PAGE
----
Derek has previously stated on social media that he planned to retire from refereeing in order to focus on judging instead. When asked if he still intends to do so he claimed “I made that statement out of frustration from not being picked to officiate on some big shows. When I split my time between refereeing and judging I am only gaining half of the experience in one area as an official who is only focusing on one aspect. When the big shows come to town they tend to choose the officials with the most experience under their belt which was why I had the idea to drop refereeing, but I have since had a change of heart. I enjoy what I do and I am going to continue to do both aspects rather than focusing on trying to speed up the process of gaining experience in one after Daniel Mohavedi advised me that there are no shortcuts in this game and it’s far more important to enjoy the journey. I’m just going to continue putting in the work and I’m confident that I’ll get the opportunities I deserve when my time comes.”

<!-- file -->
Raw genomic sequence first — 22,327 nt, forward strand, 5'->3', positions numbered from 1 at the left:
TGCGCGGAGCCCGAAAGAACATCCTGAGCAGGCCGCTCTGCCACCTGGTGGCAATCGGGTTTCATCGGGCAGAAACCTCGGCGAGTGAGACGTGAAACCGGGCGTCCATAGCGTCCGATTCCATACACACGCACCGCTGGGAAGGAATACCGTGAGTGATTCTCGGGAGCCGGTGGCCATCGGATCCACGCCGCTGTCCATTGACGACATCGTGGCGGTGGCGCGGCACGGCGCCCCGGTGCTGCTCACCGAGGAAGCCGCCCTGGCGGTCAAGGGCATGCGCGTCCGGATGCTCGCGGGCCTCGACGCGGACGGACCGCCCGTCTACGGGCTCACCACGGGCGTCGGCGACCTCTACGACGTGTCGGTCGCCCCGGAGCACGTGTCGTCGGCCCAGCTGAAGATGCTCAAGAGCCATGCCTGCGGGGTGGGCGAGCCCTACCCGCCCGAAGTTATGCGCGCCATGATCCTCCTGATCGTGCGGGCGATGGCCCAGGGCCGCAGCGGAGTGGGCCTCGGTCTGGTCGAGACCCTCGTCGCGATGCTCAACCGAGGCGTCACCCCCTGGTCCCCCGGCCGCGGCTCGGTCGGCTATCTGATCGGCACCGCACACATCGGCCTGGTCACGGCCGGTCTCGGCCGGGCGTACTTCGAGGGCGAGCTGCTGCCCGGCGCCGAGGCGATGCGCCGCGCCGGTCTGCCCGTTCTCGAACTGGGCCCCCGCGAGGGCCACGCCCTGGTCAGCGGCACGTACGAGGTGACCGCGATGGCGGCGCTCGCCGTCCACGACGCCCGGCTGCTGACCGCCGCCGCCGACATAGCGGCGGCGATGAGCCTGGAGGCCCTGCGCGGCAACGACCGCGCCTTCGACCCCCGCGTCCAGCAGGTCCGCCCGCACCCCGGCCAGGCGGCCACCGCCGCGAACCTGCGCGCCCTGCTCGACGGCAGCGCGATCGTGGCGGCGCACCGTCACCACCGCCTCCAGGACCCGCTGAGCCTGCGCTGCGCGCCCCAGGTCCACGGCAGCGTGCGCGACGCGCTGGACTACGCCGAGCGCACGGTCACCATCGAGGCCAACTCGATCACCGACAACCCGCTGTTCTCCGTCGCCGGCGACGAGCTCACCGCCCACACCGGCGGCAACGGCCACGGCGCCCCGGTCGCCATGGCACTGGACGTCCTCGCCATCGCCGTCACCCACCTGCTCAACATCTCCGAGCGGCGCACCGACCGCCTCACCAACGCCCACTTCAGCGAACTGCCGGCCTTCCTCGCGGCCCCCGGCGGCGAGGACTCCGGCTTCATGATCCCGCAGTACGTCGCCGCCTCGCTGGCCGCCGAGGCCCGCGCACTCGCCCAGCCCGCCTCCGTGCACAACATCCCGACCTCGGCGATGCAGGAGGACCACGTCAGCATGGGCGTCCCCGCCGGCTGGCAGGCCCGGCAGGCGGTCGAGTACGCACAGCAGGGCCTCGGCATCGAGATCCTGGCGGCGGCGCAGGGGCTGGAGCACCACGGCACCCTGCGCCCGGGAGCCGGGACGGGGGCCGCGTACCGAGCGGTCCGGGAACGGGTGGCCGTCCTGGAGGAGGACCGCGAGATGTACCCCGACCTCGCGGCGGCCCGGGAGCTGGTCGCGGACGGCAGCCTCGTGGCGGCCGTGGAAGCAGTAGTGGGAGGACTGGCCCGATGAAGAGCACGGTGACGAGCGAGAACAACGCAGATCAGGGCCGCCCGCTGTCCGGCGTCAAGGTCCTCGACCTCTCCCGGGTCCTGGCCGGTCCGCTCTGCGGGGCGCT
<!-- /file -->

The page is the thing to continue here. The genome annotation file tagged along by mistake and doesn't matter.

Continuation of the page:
When questioned as to what advice he would give to a person about to begin a career in refereeing or judging in MMA Derek stated “Learn to be confident in your abilities and take advantage of every opportunity to gain experience that you possibly can. Be sure to look for feedback and ask plenty of questions.”
Speaking of IMMAA’s objective to attain national recognition for MMA as a sport Derek stated “IMMAA was the only organization who truly stepped up to keep our sport alive when people lobbied for it to be banned. Along with SafeMMA they have set world class safety standards, ensured appropriate medical clearance and governance for the sport. There is no other organisation out there who can represent MMA the way IMMAA has and I have no doubt that they will be successful in achieving formal recognition for our sport and athletes.”
Derek is a shining example of how martial arts can provide people with the discipline needed in order to turn their lives around for the better. He has proven himself to be an invaluable asset to the Irish MMA community and the Irish Mixed Martial Arts Association would like to extend our sincerest gratitude to him for all of his contributions to MMA both on the domestic and international circuits.